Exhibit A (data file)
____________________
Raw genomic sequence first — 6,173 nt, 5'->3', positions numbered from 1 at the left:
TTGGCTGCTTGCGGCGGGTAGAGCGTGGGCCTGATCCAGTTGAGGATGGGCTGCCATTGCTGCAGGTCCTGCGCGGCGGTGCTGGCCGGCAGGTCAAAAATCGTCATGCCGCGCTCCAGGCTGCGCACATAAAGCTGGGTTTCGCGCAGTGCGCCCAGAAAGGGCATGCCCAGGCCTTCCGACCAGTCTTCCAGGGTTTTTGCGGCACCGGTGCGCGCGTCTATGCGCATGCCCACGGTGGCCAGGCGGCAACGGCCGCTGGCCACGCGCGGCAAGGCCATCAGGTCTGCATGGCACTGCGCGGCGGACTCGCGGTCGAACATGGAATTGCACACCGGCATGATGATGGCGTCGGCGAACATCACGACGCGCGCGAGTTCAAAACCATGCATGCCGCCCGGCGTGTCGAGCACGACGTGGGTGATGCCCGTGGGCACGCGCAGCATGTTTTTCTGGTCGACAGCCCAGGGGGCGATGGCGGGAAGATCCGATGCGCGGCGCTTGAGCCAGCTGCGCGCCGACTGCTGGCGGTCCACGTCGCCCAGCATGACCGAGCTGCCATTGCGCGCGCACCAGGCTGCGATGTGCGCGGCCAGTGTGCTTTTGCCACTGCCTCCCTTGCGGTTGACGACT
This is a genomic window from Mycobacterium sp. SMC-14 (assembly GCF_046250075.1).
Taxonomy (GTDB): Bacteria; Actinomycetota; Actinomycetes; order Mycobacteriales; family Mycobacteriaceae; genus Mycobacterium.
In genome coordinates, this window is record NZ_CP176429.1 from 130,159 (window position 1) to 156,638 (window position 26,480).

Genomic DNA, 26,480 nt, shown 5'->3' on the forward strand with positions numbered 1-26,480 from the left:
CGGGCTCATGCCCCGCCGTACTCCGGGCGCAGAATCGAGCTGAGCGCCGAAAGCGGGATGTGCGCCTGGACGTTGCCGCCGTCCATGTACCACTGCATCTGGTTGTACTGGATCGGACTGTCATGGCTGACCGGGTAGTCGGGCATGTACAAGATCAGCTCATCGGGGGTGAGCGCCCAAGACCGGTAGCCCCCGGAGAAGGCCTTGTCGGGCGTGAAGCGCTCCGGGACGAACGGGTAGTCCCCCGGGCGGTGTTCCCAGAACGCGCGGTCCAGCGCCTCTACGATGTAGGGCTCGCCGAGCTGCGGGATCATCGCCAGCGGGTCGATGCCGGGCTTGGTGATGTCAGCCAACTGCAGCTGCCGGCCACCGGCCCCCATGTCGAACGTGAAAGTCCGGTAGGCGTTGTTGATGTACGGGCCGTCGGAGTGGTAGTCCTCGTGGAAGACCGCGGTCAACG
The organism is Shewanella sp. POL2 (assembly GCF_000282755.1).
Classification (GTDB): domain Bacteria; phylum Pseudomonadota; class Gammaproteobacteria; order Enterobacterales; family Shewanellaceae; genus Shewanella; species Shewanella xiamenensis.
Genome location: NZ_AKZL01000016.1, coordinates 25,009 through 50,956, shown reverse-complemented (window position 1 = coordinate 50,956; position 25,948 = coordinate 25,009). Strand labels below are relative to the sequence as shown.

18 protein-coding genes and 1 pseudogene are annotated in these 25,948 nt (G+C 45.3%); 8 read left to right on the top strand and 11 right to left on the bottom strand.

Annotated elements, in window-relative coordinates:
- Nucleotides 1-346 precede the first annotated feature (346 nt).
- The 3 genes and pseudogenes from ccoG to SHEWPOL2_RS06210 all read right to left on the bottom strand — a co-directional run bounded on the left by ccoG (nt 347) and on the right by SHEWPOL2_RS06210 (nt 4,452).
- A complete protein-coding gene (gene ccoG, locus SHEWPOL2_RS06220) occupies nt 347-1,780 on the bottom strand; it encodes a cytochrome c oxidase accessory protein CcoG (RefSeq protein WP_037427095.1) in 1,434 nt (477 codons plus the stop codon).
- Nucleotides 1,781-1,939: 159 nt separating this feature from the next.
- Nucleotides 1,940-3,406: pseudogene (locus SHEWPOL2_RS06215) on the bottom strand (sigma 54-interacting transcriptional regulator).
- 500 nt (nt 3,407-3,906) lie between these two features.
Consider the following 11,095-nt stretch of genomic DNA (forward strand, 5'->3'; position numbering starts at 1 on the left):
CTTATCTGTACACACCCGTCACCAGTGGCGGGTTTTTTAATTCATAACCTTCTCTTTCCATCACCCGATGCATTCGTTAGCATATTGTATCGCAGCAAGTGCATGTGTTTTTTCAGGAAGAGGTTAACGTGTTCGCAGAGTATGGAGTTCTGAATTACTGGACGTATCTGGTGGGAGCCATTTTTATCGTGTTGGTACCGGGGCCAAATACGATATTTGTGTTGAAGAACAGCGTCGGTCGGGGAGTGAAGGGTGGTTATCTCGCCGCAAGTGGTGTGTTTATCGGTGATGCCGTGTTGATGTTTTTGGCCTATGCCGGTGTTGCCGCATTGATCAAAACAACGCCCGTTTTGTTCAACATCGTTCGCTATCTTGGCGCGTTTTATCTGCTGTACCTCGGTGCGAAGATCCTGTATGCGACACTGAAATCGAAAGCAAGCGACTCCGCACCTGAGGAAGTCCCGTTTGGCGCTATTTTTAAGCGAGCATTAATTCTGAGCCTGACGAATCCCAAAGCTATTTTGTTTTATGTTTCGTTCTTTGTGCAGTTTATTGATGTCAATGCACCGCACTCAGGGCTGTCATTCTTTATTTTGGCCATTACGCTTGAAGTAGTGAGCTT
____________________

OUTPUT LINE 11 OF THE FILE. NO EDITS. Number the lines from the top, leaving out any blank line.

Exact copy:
18 protein-coding genes and 1 pseudogene are annotated in these 25,948 nt (G+C 45.3%); 8 read left to right on the top strand and 11 right to left on the bottom strand.